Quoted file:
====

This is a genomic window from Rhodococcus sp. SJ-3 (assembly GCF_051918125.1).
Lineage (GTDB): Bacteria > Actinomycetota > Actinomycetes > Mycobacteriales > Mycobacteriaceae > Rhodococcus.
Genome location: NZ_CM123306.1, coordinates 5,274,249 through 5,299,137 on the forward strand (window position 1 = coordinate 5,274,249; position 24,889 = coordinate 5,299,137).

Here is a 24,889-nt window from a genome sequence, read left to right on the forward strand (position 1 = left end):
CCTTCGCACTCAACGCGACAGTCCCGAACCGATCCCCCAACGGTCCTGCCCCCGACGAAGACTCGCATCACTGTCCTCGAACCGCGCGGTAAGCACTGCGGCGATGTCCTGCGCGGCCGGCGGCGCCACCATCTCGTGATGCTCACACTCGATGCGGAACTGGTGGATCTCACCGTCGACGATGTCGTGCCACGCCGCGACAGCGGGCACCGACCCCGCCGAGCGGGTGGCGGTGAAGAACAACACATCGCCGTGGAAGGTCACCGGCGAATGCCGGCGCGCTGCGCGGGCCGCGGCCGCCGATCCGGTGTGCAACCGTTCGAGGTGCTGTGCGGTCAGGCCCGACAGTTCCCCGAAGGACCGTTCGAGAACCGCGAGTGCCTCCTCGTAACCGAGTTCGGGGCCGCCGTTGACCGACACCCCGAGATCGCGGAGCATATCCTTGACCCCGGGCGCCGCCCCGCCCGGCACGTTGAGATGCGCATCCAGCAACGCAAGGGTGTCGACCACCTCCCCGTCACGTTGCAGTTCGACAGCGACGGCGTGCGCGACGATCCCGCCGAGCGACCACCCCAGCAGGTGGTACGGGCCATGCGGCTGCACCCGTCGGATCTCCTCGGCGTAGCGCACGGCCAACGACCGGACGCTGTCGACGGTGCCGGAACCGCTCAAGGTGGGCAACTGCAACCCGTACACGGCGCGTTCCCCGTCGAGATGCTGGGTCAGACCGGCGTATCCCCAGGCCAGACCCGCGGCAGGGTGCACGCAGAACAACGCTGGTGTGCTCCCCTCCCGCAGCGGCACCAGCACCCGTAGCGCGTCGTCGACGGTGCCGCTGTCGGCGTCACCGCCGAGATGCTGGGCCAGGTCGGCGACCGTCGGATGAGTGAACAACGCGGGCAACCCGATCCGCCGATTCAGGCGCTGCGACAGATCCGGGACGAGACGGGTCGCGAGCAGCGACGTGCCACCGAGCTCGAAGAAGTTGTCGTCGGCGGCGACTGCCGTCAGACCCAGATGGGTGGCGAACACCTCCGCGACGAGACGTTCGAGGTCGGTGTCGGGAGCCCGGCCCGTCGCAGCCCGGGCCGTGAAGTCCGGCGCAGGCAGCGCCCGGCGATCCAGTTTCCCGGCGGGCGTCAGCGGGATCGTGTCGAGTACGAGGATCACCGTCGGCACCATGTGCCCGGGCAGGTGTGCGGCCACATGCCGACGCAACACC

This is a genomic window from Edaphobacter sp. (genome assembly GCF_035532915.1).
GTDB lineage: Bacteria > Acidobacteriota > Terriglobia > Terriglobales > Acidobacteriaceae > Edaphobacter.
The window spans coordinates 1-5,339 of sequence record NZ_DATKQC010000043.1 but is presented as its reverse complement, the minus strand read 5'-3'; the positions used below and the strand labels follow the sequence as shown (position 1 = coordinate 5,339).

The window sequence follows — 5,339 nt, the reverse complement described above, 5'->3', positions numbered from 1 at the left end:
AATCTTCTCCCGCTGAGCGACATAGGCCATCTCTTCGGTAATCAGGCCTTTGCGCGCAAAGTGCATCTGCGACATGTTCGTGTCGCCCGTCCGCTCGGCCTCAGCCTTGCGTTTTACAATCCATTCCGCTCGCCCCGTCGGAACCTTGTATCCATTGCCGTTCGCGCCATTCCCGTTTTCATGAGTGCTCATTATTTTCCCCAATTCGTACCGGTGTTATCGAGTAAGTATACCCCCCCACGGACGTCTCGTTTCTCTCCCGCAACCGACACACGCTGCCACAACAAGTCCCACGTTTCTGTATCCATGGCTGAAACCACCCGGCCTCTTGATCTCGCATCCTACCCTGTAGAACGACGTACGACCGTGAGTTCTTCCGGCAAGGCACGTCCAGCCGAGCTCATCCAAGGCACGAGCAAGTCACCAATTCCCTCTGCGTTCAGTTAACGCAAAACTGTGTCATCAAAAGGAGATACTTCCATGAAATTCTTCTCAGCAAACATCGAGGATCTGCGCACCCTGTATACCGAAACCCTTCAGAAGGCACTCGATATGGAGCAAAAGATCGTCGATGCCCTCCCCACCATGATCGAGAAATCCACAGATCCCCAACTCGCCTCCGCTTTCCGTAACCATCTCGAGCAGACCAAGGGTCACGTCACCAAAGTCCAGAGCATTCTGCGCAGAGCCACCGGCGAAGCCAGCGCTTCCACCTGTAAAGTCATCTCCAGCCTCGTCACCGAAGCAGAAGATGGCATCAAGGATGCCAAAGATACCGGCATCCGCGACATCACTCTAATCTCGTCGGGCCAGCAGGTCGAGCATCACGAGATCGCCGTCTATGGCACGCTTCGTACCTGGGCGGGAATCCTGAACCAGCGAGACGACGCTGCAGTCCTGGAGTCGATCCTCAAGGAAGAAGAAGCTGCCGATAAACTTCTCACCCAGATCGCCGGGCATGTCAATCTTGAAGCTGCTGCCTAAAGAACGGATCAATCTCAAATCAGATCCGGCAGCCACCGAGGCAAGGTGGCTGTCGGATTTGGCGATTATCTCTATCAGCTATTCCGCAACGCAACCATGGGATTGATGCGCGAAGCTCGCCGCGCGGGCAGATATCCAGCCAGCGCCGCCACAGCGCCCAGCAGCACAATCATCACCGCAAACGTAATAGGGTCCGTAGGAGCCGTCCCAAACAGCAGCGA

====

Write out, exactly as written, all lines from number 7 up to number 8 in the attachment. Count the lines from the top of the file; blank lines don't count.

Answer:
GTDB lineage: Bacteria > Acidobacteriota > Terriglobia > Terriglobales > Acidobacteriaceae > Edaphobacter.
The window spans coordinates 1-5,339 of sequence record NZ_DATKQC010000043.1 but is presented as its reverse complement, the minus strand read 5'-3'; the positions used below and the strand labels follow the sequence as shown (position 1 = coordinate 5,339).